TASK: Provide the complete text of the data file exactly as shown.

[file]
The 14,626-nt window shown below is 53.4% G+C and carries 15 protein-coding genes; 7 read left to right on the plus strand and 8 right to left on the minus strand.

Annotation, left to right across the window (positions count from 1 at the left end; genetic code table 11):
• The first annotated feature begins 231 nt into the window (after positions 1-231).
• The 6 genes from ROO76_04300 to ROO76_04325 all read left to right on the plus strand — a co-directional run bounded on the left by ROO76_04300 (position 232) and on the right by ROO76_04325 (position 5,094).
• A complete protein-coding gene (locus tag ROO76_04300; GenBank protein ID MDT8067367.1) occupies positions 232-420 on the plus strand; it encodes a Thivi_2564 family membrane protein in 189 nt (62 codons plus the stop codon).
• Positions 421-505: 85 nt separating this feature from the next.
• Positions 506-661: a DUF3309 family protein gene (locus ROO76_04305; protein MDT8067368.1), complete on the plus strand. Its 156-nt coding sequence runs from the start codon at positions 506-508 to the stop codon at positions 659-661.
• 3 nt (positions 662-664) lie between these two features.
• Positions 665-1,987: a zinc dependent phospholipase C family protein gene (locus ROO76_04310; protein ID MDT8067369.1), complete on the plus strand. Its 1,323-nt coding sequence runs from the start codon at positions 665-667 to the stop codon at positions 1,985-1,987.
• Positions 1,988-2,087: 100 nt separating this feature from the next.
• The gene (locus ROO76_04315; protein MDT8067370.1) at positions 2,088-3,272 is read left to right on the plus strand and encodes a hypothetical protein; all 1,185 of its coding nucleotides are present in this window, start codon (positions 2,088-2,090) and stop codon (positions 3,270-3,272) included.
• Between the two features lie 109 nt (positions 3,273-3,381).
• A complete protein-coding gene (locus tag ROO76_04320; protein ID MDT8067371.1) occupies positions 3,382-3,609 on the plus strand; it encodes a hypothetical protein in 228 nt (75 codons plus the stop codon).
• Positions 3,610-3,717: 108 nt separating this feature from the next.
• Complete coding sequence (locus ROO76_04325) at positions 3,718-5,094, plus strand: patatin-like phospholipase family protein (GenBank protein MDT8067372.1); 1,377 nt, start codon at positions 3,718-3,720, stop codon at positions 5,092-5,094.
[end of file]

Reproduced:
The 14,626-nt window shown below is 53.4% G+C and carries 15 protein-coding genes; 7 read left to right on the plus strand and 8 right to left on the minus strand.

Annotation, left to right across the window (positions count from 1 at the left end; genetic code table 11):
• The first annotated feature begins 231 nt into the window (after positions 1-231).
• The 6 genes from ROO76_04300 to ROO76_04325 all read left to right on the plus strand — a co-directional run bounded on the left by ROO76_04300 (position 232) and on the right by ROO76_04325 (position 5,094).
• A complete protein-coding gene (locus tag ROO76_04300; GenBank protein ID MDT8067367.1) occupies positions 232-420 on the plus strand; it encodes a Thivi_2564 family membrane protein in 189 nt (62 codons plus the stop codon).
• Positions 421-505: 85 nt separating this feature from the next.
• Positions 506-661: a DUF3309 family protein gene (locus ROO76_04305; protein MDT8067368.1), complete on the plus strand. Its 156-nt coding sequence runs from the start codon at positions 506-508 to the stop codon at positions 659-661.
• 3 nt (positions 662-664) lie between these two features.
• Positions 665-1,987: a zinc dependent phospholipase C family protein gene (locus ROO76_04310; protein ID MDT8067369.1), complete on the plus strand. Its 1,323-nt coding sequence runs from the start codon at positions 665-667 to the stop codon at positions 1,985-1,987.
• Positions 1,988-2,087: 100 nt separating this feature from the next.
• The gene (locus ROO76_04315; protein MDT8067370.1) at positions 2,088-3,272 is read left to right on the plus strand and encodes a hypothetical protein; all 1,185 of its coding nucleotides are present in this window, start codon (positions 2,088-2,090) and stop codon (positions 3,270-3,272) included.
• Between the two features lie 109 nt (positions 3,273-3,381).
• A complete protein-coding gene (locus tag ROO76_04320; protein ID MDT8067371.1) occupies positions 3,382-3,609 on the plus strand; it encodes a hypothetical protein in 228 nt (75 codons plus the stop codon).
• Positions 3,610-3,717: 108 nt separating this feature from the next.
• Complete coding sequence (locus ROO76_04325) at positions 3,718-5,094, plus strand: patatin-like phospholipase family protein (GenBank protein MDT8067372.1); 1,377 nt, start codon at positions 3,718-3,720, stop codon at positions 5,092-5,094.